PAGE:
The First Nations in the French and Indian War
In April, 1756, about a month after the French victory at Fort Bull, the British colonial militia fought a brief skirmish near Sideling Hill, in Western Pennsylvania with a band of Delawares under the command of the Delaware war chiefs Teweas and Shingas. Teweas and Shingas attacked the British at Fort McCord, near Chambersburg, Pennsylvania, where they killed and scalped 27 British settlers. In response to this raid, three militia bands were sent in pursuit of the Delaware. The British militia caught up with the Delaware three days later at Sideling Hill. Both sides suffered significant losses, however the death of the militia force’s commander, along with 16 others, coupled with the arrival of Delaware reinforcements caused the militia to withdraw.
The British defeat at Sideling Hill encouraged other Delaware and Shawnee tribes to begin raiding along the colonial frontier.
The Battle of Great Cacapon
Following the outbreak of the French and Indian War in 1754 and the failure of the Braddock Expedition in 1755, the French garrison commanders in the Ohio Country encouraged their First Nation allies to begin raiding along the British frontier. Northwest Virginia, which now comprises parts of the state of West Virginia, was one of several areas prone to Indian raids. In an attempt to defend the colony from attack, Governor Robert Dinwiddie ordered the construction of a string of forts, that were to be garrisoned by the Virginia Militia and placed under the command of Colonel George Washington.
On April 18, 1756, the Delaware war chief Killbuck laid an ambush for the Virginia Militia. He laid a trail of cornmeal and established a position on the banks of Great Cacapon River. Meanwhile Captain John Mercer, in command of a militia band, led his troops right into Killbuck’s trap. Mercer and his men passed Killbuck’s position, only to be caught in a withering crossfire. Mercer and all but six of the men under his command were killed.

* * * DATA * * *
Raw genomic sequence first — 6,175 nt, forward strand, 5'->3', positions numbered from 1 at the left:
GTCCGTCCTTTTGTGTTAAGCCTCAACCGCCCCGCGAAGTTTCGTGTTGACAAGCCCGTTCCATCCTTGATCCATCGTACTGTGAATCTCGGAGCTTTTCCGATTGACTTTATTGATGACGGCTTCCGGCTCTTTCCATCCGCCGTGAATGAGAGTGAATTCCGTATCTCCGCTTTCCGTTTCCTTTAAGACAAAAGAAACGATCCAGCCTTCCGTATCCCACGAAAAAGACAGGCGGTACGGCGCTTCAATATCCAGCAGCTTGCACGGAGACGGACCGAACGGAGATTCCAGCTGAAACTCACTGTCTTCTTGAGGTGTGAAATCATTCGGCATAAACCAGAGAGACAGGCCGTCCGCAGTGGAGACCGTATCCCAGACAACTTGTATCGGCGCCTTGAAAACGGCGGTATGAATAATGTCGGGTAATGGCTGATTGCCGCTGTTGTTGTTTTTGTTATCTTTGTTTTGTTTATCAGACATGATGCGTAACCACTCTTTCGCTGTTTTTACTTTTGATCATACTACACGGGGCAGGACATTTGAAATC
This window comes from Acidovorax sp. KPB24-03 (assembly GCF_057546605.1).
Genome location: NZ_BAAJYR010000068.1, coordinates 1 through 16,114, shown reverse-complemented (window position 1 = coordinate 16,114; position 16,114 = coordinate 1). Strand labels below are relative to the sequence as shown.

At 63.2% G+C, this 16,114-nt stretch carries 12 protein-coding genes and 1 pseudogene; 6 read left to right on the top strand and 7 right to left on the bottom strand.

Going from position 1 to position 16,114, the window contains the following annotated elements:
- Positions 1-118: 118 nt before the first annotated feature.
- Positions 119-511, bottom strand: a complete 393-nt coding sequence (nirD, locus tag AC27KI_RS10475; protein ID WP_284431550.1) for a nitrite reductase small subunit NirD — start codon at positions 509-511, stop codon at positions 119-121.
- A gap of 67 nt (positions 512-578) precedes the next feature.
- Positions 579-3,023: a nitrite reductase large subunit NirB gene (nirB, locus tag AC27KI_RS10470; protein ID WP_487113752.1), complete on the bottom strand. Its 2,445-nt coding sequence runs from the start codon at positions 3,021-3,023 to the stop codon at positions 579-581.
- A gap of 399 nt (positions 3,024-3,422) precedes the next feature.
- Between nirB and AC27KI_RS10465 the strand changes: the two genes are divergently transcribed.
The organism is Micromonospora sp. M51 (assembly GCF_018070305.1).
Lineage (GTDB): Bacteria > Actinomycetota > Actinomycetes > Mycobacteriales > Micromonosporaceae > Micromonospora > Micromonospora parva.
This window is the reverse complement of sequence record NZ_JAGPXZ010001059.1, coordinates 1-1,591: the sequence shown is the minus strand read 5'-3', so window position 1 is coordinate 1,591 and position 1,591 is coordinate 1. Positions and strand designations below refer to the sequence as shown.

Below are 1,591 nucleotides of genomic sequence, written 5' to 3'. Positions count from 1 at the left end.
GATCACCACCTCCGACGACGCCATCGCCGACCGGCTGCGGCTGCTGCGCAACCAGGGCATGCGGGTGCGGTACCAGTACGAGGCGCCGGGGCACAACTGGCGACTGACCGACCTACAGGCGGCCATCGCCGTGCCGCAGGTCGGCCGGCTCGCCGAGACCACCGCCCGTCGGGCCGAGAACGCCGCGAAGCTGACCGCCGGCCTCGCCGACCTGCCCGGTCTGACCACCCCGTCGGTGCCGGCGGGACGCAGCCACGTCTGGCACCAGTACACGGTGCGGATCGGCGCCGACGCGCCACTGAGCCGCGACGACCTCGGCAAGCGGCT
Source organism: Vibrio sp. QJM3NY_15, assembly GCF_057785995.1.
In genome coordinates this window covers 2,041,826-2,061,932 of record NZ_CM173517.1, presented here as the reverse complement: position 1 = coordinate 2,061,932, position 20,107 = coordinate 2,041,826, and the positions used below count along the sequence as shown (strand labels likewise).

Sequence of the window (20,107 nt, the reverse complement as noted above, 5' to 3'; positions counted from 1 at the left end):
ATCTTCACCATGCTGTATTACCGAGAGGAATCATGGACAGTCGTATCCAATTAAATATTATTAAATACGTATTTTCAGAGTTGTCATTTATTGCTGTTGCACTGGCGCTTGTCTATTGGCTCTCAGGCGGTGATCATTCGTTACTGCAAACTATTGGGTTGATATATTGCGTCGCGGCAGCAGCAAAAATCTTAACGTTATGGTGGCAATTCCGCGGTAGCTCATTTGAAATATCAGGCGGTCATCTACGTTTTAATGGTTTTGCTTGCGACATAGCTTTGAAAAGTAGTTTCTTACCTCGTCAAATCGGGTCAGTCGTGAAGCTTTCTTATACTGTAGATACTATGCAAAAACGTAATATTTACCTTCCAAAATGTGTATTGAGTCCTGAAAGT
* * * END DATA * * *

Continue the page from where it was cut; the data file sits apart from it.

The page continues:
The Battle of Lunenburg
Raiding along the frontier continued in May, 1756, with a raid on Lunenburg, Nova Scotia.
Nova Scotia was the scene of conflict before the start of the French and Indian War. Between 1750 and 1753, the British established colonies at Halifax, Dartmouth and Lunenburg. They also settled Protestants in areas formerly occupied by the Catholic Acadians. However, the settlers of Lunenburg, although Protestant, were primarily of French, German and Swiss extraction. In order to thwart the growth of these settlements, the Acadians, in conjunction with the Mi’kmaq and the Maliseet, attacked Halifax, Dartmouth and Lunenburg numerous times.
Following the Battle of Fort Beausejour, on the border between Nova Scotia and New Brunswick, the frequency of native and Acadian attacks increased. In 1756, the Governor of New France, Pierre Francois de Vaudreuil, ordered Charles Deschamp de Boishebert to send a Maliseet war party to attack Lunenburg. The Maliseet left St. Anne’s Point and arrived on the outskirts of Lunenburg on May 8, 1756. The Maliseet killed and scalped 20 settlers, burning their homes. The Maliseet also took Marie Payzant hostage, along with her four children.
In response to this, the Governor of Nova Scotia placed a bounty on the head of every Mi’kmaq and Maliseet in Nova Scotia.
Meanwhile, the Maliseet marched their prisoners back to Quebec. Marie Payzant and her children remained in captivity until 1760.
In spite of the harsh measures instituted by the governors of the British colonies the First Nations continued raiding along the colonial frontier.
Layton, Linda G. A Passion for Survival: The True Story of Marie Ann and Louis Payzant in Eighteenth-Century Nova Scotia. Nimbus Publishing, 2003
Bothwell, Robert. The Penguin History of Canada. Penguin Canada.2006
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